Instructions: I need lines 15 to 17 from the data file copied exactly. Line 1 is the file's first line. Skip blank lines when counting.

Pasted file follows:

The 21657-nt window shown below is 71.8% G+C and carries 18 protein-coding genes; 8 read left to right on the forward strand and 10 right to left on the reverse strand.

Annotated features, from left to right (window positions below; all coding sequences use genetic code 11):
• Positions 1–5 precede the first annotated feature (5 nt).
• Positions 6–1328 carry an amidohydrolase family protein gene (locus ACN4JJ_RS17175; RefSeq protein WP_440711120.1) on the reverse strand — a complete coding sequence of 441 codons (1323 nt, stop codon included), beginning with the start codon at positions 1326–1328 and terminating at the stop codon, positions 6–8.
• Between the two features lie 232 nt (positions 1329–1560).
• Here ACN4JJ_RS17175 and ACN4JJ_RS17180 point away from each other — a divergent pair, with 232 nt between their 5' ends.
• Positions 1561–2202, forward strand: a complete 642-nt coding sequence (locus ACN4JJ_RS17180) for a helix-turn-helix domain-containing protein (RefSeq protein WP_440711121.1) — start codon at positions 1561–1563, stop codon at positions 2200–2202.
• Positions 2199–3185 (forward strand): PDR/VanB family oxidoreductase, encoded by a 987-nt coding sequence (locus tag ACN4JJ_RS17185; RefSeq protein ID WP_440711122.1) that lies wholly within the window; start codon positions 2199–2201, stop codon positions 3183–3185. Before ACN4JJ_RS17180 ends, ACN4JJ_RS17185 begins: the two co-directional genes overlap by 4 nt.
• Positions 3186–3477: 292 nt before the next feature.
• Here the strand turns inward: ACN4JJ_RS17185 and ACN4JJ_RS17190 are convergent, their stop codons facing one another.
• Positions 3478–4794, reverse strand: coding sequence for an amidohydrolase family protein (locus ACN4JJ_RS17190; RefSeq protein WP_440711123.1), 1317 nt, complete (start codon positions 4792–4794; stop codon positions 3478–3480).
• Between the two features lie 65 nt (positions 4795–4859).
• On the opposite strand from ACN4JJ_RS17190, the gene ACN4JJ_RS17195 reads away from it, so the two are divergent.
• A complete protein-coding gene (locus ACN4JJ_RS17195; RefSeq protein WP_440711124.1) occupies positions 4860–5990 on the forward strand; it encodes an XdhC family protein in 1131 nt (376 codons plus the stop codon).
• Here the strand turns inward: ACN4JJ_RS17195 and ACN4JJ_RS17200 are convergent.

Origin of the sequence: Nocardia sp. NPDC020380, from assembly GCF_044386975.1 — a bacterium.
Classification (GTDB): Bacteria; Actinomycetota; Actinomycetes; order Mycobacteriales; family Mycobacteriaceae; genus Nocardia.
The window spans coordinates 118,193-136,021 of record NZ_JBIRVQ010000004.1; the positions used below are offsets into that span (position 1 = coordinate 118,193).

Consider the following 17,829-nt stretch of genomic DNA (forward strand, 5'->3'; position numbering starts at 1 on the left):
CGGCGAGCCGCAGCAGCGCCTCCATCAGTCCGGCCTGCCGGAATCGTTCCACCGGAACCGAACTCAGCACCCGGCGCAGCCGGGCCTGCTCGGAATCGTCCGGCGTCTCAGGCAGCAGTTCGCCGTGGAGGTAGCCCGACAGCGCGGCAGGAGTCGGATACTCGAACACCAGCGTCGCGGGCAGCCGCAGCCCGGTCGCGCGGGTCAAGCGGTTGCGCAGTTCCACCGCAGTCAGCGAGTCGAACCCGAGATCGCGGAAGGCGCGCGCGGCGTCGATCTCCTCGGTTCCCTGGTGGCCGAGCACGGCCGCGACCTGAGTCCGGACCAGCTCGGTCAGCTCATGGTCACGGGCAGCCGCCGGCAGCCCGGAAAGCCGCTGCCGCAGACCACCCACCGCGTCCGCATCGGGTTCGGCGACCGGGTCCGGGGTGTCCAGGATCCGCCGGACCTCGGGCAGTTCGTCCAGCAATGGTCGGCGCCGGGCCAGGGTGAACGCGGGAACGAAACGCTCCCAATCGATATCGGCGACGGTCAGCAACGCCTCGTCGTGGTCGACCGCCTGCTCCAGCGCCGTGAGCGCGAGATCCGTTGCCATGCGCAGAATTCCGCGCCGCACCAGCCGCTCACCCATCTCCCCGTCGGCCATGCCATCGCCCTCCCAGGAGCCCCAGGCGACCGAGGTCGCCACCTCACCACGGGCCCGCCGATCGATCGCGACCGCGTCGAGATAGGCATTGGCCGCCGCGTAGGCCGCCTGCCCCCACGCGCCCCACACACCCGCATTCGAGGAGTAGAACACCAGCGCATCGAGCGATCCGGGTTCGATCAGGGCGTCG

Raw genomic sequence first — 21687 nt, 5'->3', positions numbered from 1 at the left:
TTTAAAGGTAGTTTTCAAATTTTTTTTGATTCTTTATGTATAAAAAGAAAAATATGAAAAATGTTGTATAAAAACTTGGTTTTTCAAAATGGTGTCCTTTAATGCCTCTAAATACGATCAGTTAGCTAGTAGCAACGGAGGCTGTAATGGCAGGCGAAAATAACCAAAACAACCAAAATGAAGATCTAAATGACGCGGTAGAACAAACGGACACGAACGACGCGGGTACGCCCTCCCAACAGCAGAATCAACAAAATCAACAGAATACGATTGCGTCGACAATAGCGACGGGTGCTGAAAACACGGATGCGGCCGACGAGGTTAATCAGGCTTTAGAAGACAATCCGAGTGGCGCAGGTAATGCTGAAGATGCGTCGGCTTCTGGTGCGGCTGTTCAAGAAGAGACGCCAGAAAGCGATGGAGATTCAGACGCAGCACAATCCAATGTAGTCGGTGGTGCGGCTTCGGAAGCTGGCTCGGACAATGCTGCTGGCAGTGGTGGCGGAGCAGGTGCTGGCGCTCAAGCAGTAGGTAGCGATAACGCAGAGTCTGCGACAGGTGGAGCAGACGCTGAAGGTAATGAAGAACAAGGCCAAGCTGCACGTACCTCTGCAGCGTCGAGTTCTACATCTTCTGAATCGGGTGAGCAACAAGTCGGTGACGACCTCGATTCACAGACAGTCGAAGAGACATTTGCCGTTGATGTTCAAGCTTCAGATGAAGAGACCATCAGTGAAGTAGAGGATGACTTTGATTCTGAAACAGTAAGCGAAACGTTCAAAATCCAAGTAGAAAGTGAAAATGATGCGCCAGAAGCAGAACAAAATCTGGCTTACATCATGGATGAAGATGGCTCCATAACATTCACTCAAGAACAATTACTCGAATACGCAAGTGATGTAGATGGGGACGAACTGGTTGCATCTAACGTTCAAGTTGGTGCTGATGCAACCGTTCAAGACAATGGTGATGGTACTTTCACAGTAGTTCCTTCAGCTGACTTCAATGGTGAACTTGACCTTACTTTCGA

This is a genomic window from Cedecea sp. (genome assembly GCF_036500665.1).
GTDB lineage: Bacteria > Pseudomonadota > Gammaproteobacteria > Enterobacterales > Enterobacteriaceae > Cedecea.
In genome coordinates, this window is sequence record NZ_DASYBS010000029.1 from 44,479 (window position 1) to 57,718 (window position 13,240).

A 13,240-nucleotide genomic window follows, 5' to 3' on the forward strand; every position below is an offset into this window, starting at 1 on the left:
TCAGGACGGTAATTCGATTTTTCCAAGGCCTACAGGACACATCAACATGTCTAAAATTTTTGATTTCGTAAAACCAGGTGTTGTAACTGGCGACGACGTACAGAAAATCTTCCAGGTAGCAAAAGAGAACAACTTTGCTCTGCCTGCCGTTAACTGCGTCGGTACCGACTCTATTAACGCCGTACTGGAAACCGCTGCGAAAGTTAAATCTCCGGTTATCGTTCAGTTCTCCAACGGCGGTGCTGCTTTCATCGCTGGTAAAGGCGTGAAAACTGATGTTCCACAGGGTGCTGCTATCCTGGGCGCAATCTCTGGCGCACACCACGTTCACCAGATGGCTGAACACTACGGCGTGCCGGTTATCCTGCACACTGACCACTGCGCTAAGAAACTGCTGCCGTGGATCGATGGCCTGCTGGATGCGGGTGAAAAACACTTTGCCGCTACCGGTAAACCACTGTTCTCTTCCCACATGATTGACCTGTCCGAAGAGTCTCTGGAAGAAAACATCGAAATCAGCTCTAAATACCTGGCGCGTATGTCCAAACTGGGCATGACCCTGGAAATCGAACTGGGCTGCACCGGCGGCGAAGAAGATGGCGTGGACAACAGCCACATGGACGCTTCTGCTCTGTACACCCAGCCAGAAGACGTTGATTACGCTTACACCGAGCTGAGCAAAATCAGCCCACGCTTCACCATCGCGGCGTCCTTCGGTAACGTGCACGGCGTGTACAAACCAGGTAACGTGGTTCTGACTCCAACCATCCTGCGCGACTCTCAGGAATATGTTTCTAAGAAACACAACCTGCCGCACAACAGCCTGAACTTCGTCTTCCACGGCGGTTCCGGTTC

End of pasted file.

• Here the strand turns inward: ACN4JJ_RS17195 and ACN4JJ_RS17200 are convergent.

Origin of the sequence: Nocardia sp. NPDC020380, from assembly GCF_044386975.1 — a bacterium.
Classification (GTDB): Bacteria; Actinomycetota; Actinomycetes; order Mycobacteriales; family Mycobacteriaceae; genus Nocardia.